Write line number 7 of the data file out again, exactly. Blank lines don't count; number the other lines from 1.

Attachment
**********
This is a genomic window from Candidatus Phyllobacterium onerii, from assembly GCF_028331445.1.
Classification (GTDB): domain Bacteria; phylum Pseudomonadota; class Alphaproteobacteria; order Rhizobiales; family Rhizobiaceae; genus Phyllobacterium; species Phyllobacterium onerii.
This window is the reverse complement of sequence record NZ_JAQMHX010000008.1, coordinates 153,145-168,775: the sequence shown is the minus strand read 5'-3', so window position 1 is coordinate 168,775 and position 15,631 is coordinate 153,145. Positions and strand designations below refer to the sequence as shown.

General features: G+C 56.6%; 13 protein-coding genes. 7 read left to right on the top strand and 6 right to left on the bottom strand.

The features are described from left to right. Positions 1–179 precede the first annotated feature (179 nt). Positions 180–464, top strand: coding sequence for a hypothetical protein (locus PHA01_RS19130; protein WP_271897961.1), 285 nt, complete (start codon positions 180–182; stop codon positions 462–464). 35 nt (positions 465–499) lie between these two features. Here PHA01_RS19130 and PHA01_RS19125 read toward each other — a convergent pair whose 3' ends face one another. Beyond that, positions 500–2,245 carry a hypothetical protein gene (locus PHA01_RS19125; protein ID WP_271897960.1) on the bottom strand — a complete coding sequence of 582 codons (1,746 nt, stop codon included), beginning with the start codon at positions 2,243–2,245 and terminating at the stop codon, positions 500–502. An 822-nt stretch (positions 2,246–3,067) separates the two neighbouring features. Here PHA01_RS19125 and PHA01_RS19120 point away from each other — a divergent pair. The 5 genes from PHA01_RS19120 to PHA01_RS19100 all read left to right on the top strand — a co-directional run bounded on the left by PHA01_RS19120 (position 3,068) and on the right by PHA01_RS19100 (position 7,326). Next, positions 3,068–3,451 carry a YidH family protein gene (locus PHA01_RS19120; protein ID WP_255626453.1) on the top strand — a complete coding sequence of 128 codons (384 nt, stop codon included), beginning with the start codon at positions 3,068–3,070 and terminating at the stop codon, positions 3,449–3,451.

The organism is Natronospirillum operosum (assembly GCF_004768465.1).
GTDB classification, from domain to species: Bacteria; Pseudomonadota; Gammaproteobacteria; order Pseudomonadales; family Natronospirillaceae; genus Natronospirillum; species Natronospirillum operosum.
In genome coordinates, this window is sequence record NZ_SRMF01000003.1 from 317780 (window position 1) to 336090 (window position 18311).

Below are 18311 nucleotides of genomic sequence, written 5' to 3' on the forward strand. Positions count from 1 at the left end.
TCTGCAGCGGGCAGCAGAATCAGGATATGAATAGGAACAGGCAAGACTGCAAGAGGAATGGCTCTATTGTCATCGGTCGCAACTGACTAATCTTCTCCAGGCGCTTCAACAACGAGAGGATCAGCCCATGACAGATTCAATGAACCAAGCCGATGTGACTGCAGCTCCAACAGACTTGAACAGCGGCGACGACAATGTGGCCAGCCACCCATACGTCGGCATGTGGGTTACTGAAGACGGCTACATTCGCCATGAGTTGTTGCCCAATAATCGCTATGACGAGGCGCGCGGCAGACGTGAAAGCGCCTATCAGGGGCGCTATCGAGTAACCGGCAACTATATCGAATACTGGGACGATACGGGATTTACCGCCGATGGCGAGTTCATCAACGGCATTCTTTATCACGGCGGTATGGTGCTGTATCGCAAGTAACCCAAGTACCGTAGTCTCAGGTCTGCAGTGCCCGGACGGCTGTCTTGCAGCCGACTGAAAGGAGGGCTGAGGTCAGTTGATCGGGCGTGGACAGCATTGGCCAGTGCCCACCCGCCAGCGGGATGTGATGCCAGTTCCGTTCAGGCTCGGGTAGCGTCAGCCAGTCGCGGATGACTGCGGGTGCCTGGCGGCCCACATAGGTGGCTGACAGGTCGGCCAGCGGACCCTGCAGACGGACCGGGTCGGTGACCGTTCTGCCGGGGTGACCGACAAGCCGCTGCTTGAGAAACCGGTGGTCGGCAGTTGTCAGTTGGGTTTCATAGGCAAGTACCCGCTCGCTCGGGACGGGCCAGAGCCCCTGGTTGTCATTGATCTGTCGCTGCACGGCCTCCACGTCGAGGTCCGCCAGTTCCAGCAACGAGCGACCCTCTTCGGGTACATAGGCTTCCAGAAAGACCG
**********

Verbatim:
GTDB classification, from domain to species: Bacteria; Pseudomonadota; Gammaproteobacteria; order Pseudomonadales; family Natronospirillaceae; genus Natronospirillum; species Natronospirillum operosum.